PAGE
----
- State of play
- Factor premia
- Aus macro
- Iron ore
- Sector performance
State of play
An extension of last month’s playbook, flat to down yields, rising breakevens, surging commodities and narrowing credit spreads. We continue to trim equities into market strength, and are now ~-5% underweight shares at the overall portfolio level.
If you are a Quality or Growth manager, you will be feeling some pain. If you are the nexus of Quality Growth, you will be feeling lots of pain. If you are a QGARP manager, but didn’t see Value in commodity stocks, you are…well, you get the idea.
And it doesn’t really matter whether you focus on factor premia, calculated in absolute space (which is the left hand graph), or sector relative space (right hand graph). Both are bad. Unless you were a value manager, you didn’t get anywhere near the benchmark, over the past year.
You might have seen the points highlighted in the tweet below, from Tracy Alloway, about what might be driving commodities at the margin.
The “commodities coinification” point makes sense, if it weren’t all of them (as shown below).
Easiest explanation is macro first (low real rates) meets surging demand meets supply side issues associated with COVID meets China stimulus. I do buy “speculative excess”, but it’d be after the first three points.
The Michael Pettis argument about the eventual China-ship-turning-inexorably-to-consumption-share is correct, but, that transition has been on pause over 2020/early 2021, as indicated below.
China’s level of debt had been growing at a fairly prodigious rate; the relatively recent effort to degear (as part of the shift away from investment orientated growth towards domestic consumption) and stabilise h/h debt was completely reversed in the wake of COVID.
As such, the spread to “line-of-best-fit” has grown to an absolutely eye-catching level, when plotted against income.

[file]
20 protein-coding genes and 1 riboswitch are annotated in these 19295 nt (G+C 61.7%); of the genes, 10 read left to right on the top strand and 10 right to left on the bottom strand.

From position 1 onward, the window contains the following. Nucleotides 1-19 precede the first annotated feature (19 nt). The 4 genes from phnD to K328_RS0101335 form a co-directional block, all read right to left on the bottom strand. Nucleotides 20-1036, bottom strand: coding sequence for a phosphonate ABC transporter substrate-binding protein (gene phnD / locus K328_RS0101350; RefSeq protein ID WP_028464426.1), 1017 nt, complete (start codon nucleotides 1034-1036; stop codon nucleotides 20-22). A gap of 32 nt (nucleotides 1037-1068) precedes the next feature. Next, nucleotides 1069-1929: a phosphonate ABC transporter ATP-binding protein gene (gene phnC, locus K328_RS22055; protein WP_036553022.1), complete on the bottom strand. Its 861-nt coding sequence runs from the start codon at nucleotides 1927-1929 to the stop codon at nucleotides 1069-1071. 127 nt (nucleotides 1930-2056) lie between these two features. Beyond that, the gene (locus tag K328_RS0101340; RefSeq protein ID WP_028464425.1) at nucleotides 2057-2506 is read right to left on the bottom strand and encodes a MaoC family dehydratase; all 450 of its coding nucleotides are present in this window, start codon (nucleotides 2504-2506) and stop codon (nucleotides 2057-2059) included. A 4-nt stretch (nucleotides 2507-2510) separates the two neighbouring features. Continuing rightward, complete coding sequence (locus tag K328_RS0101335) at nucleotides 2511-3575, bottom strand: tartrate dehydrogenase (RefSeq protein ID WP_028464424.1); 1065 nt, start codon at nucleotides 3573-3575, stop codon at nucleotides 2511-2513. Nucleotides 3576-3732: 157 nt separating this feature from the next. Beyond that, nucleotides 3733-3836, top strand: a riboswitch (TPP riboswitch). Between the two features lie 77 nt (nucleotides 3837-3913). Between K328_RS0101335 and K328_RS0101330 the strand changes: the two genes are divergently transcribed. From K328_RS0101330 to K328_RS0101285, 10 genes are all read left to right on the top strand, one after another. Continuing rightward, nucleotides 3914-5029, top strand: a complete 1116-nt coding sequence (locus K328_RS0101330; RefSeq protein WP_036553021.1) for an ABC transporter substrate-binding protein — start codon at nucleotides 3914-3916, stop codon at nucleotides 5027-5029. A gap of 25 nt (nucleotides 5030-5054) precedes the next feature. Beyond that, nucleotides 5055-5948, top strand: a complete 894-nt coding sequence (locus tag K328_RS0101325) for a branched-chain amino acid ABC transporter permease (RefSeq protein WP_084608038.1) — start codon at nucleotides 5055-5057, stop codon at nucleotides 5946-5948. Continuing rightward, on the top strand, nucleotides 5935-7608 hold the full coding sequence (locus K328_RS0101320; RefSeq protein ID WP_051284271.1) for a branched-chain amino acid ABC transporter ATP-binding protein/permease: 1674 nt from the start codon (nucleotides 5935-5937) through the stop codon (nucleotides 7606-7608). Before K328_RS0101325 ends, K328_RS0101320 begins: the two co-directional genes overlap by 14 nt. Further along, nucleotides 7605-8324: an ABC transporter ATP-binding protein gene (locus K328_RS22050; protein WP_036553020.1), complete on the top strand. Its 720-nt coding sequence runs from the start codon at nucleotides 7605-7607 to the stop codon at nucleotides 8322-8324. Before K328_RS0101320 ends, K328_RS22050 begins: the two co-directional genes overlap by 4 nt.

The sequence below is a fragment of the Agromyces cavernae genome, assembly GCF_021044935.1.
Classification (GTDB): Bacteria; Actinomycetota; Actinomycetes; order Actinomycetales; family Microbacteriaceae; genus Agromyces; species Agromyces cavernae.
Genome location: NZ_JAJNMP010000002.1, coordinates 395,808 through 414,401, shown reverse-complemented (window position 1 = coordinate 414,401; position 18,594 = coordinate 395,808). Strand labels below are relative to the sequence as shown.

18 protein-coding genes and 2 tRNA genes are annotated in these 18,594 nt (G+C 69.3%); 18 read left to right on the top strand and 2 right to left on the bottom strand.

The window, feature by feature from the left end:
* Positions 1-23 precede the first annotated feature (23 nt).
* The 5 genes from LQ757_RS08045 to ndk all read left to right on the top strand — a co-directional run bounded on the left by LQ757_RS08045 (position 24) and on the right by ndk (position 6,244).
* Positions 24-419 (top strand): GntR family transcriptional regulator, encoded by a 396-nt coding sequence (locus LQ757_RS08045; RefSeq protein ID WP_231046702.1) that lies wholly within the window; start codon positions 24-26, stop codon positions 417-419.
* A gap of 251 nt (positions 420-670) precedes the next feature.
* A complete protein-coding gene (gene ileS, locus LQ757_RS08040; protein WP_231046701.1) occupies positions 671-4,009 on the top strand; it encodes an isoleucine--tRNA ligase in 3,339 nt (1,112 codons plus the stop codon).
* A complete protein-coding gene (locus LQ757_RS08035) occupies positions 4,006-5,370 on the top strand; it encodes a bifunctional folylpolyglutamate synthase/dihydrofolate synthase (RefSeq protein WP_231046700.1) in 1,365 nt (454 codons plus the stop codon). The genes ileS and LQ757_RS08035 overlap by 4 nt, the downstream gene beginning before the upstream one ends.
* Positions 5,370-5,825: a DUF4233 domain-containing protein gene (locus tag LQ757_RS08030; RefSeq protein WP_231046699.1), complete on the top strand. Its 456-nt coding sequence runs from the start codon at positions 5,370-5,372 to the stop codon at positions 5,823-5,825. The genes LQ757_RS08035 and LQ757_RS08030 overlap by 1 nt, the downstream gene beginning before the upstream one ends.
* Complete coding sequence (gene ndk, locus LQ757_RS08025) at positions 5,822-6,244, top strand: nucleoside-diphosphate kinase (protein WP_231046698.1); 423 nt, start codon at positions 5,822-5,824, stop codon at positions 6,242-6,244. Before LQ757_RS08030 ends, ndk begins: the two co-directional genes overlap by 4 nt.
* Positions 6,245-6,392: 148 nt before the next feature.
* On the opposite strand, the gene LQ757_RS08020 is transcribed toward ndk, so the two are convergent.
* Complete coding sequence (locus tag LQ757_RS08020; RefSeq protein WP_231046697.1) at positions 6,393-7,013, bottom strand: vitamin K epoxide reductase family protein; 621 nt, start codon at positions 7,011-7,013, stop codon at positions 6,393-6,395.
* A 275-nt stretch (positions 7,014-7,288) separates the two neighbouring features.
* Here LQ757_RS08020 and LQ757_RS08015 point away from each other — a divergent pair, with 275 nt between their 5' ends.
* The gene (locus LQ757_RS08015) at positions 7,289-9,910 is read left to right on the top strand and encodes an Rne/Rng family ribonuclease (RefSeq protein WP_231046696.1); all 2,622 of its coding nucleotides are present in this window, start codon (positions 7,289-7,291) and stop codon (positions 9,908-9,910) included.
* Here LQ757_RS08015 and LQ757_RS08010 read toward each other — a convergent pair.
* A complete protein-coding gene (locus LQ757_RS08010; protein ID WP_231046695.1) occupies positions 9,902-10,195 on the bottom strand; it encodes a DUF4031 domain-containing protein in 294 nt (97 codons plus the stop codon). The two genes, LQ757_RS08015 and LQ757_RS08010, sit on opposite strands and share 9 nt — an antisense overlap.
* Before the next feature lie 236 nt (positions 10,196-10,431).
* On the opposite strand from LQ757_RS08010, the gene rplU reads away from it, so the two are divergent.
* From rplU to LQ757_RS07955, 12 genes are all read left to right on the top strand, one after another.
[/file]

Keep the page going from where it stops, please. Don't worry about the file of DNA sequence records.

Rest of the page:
We think the data is at cycle highs.
Momentum is strong, but valuations are very stretched. The drivers of the re-rating are difficult to sustain (particularly in Australia, where the lending boom and commodity price boom are driving everything). We’ve moved further underweight at the overall asset class level to shares.
Retail sales had slowed materially in the lead-in to COVID. A log plot shows this drop below trend. Then the world changed. An arguably enormous pull forward in demand for many items, which will almost certainly give a lot back over the next few years.
This is especially the case if your trend fit is c2018, where the slow down is most marked. Either way, we see this as a material negative to all discretionary retail stocks, from HVN, to JBH, to NCK and APE.
We made the point earlier that Quality and Growth had underperformed materially, as a style, as an investment strategy. Much of this is attributable to the enormous rally in Banks and Resources, both of which sat firmly in the “Value” camp.
In the case of Resources, well, we’ve been here before, twice previously in our careers. It’s painful to endure in the short run, given we are underweight in our direct equity portfolio, but, we think, will prove as temporary as previous supply side squeezes. As always, the cure for high prices is high prices. And nothing about the below graph suggests “sustainable”.
In our view, the commodity producers have translated peak margins into pricing in perpetuity, particularly in iron ore, copper and steel.
Or, if you prefer, peak returns into peak valuation multiples.
We will remain underweight, particularly as geopolitical risks abound (tabled below).
There was also the whole “suspension of economic dialogue” thing from last week, which sure makes you wonder about the above multiples.
And here’s what is baked into the price, using a stock specific example. Extrapolate forward the market cap at a decent proxy for the market return (eg a 7% CAGR total return, for the next 10yrs). Divide that future market cap by a range of assumed terminal multiples, to get the implied required NPAT 10 years out. Compare visually the trajectory (path) of this implied NPAT to the historicals (what the company has actual done) and consensus (what the market thinks will happen).
You can see that FMG needs to maintain current earnings over the next decade to generate that market return. That strikes us as extremely unlikely.
Been quite the crunch for high flying IT names. We continue to see significant downside risk to many of the tech names, most especially for
the nexus of tech health (stocks like PME) and for tech finance (the BNPL space, which we think has another 80% or so to go).
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